India 3 November 2016: Everyone talks about affordable housing, but no one actually delivers it. The reason is simple — residential units which come with the tag ‘affordable’ are often unaffordable to many. But giving the idea of affordability serious thought, the government has been keen in promoting the ‘Housing for All’ mission by 2022. According to government estimates, India has a shortage of 1.88 crore urban homes for the 12th five-year plan (2012-17) period. This includes housing the economically weaker and lower income groups, an area where developers hardly focus on due to low margins.
“Translating the affordable housing initiative into actionable targets would involve the construction of close to 20 lakh homes every year. Compare this with the actual delivery of 12 lakh homes annually during the 11th five-year plan period (ending March 2012), the target clearly appears formidable,” pointed out Suresh Hari, Secretary - CREDAI Bengaluru. Detailing out his formula, he says, “Raising the delivery targets of central/state housing boards may not be the way to go, given the lack of availability of large land holdings within city centres with such agencies and their slack delivery track records.
One effective alternative appears to be the expansion of the infrastructure network, thereby opening up new and relatively cheaper land parcels for real estate development that will attract private participation.” About 37.7 crore people from India’s total population of 1.21 billion are urban dwellers. With more than one crore migrating to cities and towns every year, the total urban population is expected to reach about 60 crore by 2031.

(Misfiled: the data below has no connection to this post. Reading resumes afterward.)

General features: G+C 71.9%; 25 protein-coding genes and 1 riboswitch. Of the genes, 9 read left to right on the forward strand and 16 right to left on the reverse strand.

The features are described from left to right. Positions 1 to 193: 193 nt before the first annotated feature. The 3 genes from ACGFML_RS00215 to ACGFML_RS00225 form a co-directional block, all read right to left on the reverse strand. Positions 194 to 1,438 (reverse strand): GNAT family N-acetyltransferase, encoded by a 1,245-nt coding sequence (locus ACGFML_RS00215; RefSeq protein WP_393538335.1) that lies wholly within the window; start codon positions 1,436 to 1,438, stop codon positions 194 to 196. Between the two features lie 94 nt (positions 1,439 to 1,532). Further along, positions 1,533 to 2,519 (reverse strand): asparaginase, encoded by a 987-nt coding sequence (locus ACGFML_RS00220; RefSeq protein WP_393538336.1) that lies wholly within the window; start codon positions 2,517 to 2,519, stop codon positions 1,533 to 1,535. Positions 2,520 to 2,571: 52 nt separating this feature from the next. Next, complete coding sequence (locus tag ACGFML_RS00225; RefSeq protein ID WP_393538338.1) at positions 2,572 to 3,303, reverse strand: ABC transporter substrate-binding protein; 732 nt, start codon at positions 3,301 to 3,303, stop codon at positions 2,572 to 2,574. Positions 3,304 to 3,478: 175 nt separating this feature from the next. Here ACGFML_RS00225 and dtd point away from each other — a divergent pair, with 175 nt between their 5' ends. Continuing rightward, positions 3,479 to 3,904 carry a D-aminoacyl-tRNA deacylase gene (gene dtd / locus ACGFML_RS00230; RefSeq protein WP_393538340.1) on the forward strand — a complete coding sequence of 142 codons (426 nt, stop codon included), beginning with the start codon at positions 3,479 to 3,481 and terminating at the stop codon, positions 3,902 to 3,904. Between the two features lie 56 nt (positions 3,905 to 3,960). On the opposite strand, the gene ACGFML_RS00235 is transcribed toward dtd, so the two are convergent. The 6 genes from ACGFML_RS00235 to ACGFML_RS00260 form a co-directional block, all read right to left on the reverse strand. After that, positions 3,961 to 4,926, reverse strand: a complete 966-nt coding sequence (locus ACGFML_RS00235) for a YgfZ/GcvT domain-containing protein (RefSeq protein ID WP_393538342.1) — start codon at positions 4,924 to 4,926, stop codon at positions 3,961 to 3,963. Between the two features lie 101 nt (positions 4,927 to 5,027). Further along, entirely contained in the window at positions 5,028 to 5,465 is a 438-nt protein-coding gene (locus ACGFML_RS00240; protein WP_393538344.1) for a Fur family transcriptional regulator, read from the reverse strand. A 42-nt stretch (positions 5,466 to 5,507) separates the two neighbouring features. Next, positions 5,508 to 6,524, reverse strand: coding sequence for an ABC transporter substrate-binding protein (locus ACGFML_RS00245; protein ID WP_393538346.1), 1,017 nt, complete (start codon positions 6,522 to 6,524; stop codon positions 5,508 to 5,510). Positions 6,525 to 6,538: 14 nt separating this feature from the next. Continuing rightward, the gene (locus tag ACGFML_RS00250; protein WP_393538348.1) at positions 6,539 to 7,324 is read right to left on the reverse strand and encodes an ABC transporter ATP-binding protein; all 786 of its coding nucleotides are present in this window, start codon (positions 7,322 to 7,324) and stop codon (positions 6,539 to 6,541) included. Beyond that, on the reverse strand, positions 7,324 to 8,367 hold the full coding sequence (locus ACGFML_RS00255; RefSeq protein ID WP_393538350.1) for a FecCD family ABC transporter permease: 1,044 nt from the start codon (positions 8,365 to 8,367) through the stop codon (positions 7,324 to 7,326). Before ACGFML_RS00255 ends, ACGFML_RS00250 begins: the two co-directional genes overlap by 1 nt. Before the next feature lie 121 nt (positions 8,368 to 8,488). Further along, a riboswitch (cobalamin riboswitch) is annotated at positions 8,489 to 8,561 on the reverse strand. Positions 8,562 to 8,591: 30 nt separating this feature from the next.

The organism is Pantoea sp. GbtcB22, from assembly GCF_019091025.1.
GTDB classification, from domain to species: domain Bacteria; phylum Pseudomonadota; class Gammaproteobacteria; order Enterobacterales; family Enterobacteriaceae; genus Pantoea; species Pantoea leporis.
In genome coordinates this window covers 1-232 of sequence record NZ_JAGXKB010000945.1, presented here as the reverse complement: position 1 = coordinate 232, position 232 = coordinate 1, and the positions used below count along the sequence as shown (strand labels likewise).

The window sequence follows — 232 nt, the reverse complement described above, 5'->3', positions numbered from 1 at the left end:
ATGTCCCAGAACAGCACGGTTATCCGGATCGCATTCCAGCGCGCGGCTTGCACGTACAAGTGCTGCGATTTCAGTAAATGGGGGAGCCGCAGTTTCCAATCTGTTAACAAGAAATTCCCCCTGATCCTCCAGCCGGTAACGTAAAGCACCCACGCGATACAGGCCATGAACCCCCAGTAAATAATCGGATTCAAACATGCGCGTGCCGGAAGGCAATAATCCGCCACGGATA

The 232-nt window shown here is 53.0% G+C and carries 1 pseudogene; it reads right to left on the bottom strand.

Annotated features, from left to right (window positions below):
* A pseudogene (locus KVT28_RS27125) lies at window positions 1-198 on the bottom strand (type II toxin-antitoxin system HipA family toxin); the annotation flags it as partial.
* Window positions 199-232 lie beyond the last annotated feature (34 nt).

Furthermore, between 2015 and 2031, the pace of urbanisation is likely to increase at a compounded annual growth rate (CAGR) of 2.1 per cent, which is estimated to be almost double that of China. These figures clearly state that the topic is both contemporary and serious. “It is unfortunate that an affordable home has no clear definition from Indian government, in terms of price and size. In absence of clarity, multiple authorities and institutions have different benchmarks to cater to the common man. The recent central government thrust on affordable housing in terms of tax breaks for developers brings focus within industry to cater to the common man. Going forward, it will no longer be restricted to far flung places,” said Om Ahuja, CEO (Residential), Brigade Enterprises Limited.
Affordable housing prices differ from city to city. In Bangalore, homes costing below Rs 65 lakh is the ideal. Affordability within municipal limits would mean a Rs 50 lakh budget in Chennai. In Kerala, which has the highest labour cost in the country, the price of an affordable home is Rs 40-45 lakh. Suresh Hari suggests that affordability should have certain important components. “Normally a size of 600 to 700 sqft is perfect for a low or middle income family.
The cost should be in the range of Rs 25 lakh to Rs 35 lakh. Incentives from government in the form of Registration charges reduction, property tax concession and moderate taxes should be provided. For a developer to execute such homes, they should also have similar reduction or waiver of multitude of taxes/levies. Allotment of land at concessional rates to enable viable projects is another area which should be looked upon,” he added.